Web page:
Mental health support helps an ISIS survivor to embrace life again

May 19, 2023

Lebanon represents a complex and under-reported emergency which is exacerbated by the protracted Syrian refugee crisis, hyperinflation, the Beirut explosion in August 2020, and rising political unrest. As a result, more than 1.5 million displaced Syrians and 1.5 million vulnerable Lebanese are living in a failed state and are in dire need of life-saving assistance.

Jesuit Missions has been providing support to Jesuit Refugee Service (JRS) in Lebanon with its Mental Health and Psychosocial Support (MHPSS) services to improve the protection and mental health of vulnerable Lebanese and Syrian refugees through providing services and awareness-raising sessions. Overall in 2022, almost 1,000 people benefitted from this support.


11-year-old "Moe" (name has been changed to protect his identity) is one of the children who has benefited from the mental health support provided by the JRS Lebanon team. His family came to Lebanon from a town called Raqqa in Syria, which at one point was the headquarters of ISIS. Moe witnessed horrors including the beheading of a man and his son, and he carried that trauma with him long after his family fled Syria in 2017.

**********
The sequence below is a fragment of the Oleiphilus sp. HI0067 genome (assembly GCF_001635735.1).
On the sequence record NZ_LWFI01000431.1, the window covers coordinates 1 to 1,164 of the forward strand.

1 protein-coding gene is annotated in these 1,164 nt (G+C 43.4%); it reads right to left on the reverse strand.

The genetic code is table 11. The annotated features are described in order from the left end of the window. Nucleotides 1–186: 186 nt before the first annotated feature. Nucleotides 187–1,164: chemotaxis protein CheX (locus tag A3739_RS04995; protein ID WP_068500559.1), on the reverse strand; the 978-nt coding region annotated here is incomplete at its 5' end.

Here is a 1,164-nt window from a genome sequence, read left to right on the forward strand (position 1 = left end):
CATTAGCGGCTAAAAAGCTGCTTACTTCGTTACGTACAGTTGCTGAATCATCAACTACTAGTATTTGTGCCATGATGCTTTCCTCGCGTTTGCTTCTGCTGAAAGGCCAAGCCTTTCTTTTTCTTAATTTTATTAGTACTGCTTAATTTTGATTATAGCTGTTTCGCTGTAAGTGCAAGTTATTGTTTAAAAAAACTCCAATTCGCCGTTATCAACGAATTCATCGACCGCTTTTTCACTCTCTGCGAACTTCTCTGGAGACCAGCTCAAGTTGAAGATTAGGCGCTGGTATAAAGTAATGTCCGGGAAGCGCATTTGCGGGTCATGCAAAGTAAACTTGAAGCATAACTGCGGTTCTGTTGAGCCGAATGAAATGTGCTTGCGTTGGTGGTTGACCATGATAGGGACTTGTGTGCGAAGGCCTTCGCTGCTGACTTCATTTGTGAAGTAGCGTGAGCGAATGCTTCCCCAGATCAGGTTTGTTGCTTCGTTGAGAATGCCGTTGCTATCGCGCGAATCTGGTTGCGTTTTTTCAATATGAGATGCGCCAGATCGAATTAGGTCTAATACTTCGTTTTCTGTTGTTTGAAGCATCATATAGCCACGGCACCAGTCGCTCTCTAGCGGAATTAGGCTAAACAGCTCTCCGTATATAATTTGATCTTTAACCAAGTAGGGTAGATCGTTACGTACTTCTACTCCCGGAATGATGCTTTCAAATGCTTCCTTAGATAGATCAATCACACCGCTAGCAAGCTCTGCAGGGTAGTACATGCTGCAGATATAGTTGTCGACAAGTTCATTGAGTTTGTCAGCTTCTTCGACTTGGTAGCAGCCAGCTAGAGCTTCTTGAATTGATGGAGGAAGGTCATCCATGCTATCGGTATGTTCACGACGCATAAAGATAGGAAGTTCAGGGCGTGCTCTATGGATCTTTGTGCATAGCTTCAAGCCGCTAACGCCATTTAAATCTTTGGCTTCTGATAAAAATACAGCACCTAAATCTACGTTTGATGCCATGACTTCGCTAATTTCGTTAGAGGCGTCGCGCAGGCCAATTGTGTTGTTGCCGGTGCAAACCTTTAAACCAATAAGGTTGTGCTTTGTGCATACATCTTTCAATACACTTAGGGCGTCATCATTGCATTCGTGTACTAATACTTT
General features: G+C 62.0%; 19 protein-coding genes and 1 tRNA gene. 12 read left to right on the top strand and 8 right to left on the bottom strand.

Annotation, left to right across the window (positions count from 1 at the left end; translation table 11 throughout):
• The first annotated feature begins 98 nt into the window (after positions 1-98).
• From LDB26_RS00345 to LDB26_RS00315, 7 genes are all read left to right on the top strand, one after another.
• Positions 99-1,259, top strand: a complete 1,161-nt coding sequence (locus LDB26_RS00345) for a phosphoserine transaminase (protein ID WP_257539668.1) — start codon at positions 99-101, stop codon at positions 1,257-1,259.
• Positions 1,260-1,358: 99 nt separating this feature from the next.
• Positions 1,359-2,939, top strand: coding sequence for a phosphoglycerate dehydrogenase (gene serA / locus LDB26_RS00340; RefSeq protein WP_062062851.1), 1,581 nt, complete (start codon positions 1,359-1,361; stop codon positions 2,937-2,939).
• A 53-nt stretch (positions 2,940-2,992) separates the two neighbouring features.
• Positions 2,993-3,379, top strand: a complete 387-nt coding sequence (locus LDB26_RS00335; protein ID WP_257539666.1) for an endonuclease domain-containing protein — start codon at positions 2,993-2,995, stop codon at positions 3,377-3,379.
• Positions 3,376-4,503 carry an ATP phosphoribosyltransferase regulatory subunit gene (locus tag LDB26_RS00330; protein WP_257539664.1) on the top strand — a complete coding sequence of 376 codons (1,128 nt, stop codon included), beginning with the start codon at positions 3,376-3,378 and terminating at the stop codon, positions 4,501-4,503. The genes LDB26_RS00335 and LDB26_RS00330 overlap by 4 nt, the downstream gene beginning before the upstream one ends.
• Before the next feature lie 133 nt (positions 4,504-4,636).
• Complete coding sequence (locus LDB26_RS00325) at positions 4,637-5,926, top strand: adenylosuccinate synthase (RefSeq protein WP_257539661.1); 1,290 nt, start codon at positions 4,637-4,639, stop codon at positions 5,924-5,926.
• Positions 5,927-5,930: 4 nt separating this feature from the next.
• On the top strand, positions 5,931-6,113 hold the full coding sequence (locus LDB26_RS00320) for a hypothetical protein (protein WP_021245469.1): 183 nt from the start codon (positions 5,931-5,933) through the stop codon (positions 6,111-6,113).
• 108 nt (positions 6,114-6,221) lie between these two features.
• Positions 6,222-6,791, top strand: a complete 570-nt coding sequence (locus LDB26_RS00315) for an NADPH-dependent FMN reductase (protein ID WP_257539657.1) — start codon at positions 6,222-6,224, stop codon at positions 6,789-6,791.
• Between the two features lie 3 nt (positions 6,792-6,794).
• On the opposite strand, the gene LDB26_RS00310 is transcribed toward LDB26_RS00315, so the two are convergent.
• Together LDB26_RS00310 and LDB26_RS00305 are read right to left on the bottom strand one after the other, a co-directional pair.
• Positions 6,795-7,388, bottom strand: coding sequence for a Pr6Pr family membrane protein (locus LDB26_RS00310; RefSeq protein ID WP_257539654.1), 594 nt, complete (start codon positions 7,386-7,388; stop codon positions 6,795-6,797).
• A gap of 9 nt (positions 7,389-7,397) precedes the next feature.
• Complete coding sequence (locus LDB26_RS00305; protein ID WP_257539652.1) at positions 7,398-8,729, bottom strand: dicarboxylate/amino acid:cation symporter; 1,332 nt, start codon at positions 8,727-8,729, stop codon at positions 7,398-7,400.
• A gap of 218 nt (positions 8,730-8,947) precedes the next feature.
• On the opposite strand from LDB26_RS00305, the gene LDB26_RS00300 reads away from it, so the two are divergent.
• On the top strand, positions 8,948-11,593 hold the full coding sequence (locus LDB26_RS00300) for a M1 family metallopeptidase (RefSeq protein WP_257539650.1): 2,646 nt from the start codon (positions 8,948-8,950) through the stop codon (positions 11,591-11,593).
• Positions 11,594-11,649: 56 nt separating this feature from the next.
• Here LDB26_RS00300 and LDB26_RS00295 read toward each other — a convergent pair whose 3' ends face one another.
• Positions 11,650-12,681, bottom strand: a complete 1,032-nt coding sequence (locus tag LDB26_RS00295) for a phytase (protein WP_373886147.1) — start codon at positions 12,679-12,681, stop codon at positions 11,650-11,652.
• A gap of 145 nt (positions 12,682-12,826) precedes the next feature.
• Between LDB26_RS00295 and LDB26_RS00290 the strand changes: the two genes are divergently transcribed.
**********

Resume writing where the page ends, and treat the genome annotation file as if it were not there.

After the family arrived in Lebanon, Moe became more and more reclusive, avoided speaking, and had recurring nightmares about people trying to harm him. He also developed anaemia, lost weight and developed vitiligo all over his body. His situation became even worse after the Beirut port explosion in August 2020 which destroyed his family’s home, and the noise brought back memories of the bombing during his last days in Syria.

When Moe’s parents became aware of the free mental health support provided by JRS, they enrolled him to begin therapy with JRS’ psychologist and his mental state has hugely improved as a result of the ongoing therapy sessions: he has regained a sense of security, is eating again, and is learning to manage feelings of rage and sadness. Now that he is on the path of healing, he is beginning to live a more regular life as all children should have the right to. "My son has made significant progress. He no longer has nightmares. He is at ease and enjoys playing with his sisters. Thank you, JRS Lebanon, from the bottom of my heart”, said his father.

Moe is one of the many children affected by violence and conflict as a result of the war in Syria. The current deteriorating situation in Lebanon makes it difficult for children to feel safe and recover from the violence they have experienced. Psychosocial support is a critical resource for children to be able to cope with the past and future protection risks they may face. JRS remains committed to support children like Moe find their future.

To help more children like Moe, please donate here.

Photo by Mahmoud Sulaiman on Unsplash

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